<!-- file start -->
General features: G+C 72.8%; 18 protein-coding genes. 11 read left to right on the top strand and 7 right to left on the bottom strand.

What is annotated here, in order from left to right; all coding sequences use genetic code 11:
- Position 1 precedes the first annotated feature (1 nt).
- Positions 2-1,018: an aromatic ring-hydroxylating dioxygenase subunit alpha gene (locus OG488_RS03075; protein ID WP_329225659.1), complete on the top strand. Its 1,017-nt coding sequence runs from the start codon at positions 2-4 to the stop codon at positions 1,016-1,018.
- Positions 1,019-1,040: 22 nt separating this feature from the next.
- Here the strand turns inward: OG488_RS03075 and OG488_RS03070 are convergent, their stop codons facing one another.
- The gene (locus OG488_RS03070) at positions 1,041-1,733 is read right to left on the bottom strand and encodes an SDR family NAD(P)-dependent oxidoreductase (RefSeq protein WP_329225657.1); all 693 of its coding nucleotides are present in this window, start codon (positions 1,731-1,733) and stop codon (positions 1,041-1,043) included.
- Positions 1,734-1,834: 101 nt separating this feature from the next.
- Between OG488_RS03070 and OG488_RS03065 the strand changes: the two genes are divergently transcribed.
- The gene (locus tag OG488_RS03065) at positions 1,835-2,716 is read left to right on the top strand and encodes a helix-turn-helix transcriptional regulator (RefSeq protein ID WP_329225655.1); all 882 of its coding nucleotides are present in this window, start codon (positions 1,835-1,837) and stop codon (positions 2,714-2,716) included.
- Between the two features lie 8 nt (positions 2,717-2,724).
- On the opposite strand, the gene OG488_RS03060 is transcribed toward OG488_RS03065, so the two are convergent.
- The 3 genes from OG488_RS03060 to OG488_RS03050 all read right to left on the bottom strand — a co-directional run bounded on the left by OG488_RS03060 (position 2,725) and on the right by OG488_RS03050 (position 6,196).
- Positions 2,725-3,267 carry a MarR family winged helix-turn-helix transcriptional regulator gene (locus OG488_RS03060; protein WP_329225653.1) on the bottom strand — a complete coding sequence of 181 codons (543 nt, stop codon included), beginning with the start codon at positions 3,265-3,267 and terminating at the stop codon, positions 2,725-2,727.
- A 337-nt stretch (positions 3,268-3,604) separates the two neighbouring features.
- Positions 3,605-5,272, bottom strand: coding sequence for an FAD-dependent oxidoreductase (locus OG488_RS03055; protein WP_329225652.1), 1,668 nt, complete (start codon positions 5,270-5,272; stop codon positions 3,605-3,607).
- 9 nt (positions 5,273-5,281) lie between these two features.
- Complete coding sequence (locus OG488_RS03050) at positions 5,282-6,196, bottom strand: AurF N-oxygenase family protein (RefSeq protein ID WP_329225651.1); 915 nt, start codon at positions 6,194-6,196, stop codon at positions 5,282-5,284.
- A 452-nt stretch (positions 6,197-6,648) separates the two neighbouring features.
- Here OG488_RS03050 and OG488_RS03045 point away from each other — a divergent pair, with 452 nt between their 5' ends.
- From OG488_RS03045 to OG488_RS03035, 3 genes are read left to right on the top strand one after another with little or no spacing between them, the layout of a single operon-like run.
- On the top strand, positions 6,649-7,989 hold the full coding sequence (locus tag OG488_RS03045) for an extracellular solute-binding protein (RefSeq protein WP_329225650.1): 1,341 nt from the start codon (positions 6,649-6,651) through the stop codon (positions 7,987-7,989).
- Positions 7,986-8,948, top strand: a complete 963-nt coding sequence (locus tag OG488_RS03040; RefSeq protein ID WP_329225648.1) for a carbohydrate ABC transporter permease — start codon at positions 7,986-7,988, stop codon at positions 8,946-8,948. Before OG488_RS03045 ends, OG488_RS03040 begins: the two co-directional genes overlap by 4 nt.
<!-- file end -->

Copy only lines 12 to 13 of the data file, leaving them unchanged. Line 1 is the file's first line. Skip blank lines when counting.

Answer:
- On the opposite strand, the gene OG488_RS03060 is transcribed toward OG488_RS03065, so the two are convergent.
- The 3 genes from OG488_RS03060 to OG488_RS03050 all read right to left on the bottom strand — a co-directional run bounded on the left by OG488_RS03060 (position 2,725) and on the right by OG488_RS03050 (position 6,196).